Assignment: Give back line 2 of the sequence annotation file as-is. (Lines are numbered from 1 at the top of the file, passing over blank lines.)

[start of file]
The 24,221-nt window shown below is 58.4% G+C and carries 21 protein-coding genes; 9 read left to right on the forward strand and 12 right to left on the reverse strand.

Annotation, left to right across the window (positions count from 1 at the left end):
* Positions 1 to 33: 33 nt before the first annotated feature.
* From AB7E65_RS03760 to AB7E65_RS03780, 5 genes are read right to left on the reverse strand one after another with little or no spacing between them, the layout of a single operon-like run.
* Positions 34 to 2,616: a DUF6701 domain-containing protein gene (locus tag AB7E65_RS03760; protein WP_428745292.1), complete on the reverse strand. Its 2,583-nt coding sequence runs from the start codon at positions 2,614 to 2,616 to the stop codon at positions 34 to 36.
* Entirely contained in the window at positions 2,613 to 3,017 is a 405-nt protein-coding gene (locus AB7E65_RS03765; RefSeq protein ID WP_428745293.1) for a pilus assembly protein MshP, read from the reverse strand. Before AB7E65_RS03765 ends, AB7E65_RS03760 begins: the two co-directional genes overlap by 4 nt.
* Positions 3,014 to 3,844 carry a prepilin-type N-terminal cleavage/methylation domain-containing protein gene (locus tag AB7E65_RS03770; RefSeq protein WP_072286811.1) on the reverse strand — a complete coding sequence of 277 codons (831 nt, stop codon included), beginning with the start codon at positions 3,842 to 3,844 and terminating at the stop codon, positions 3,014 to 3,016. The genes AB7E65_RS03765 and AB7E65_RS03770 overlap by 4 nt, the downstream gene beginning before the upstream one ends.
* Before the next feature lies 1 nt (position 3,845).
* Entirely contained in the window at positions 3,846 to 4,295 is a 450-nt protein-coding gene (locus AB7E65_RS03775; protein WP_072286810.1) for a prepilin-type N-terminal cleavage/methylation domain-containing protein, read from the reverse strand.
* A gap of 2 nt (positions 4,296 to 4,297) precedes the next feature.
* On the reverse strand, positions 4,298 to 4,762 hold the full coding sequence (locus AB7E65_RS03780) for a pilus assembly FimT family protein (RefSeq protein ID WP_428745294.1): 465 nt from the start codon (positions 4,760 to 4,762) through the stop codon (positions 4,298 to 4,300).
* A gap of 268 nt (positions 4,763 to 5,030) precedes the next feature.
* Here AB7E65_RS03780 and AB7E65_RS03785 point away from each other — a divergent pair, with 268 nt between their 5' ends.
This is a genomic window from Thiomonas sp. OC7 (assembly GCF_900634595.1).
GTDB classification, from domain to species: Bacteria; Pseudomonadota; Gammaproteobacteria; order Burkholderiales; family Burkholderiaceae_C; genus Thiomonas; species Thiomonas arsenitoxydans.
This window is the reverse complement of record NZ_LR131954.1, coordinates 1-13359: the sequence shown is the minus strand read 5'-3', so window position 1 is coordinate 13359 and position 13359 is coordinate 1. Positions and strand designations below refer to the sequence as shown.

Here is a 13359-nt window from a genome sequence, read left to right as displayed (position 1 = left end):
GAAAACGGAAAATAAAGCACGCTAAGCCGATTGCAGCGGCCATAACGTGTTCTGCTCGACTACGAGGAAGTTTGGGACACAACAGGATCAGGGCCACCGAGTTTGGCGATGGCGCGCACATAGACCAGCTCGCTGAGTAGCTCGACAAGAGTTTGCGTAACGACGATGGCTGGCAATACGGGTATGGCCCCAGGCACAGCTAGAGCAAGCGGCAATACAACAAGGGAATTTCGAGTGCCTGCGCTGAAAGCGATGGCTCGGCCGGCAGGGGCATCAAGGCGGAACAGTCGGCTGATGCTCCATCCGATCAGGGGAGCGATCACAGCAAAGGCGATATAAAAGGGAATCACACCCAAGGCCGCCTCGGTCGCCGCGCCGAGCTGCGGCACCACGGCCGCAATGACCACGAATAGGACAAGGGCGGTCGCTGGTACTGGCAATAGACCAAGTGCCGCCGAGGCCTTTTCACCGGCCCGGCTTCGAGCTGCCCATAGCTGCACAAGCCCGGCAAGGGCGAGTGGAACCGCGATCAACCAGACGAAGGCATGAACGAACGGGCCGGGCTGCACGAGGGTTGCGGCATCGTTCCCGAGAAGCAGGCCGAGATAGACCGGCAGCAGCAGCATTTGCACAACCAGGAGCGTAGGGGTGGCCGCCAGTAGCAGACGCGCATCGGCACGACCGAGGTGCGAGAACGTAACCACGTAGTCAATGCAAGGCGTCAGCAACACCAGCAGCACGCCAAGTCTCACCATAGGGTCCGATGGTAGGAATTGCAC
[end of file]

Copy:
Annotation, left to right across the window (positions count from 1 at the left end):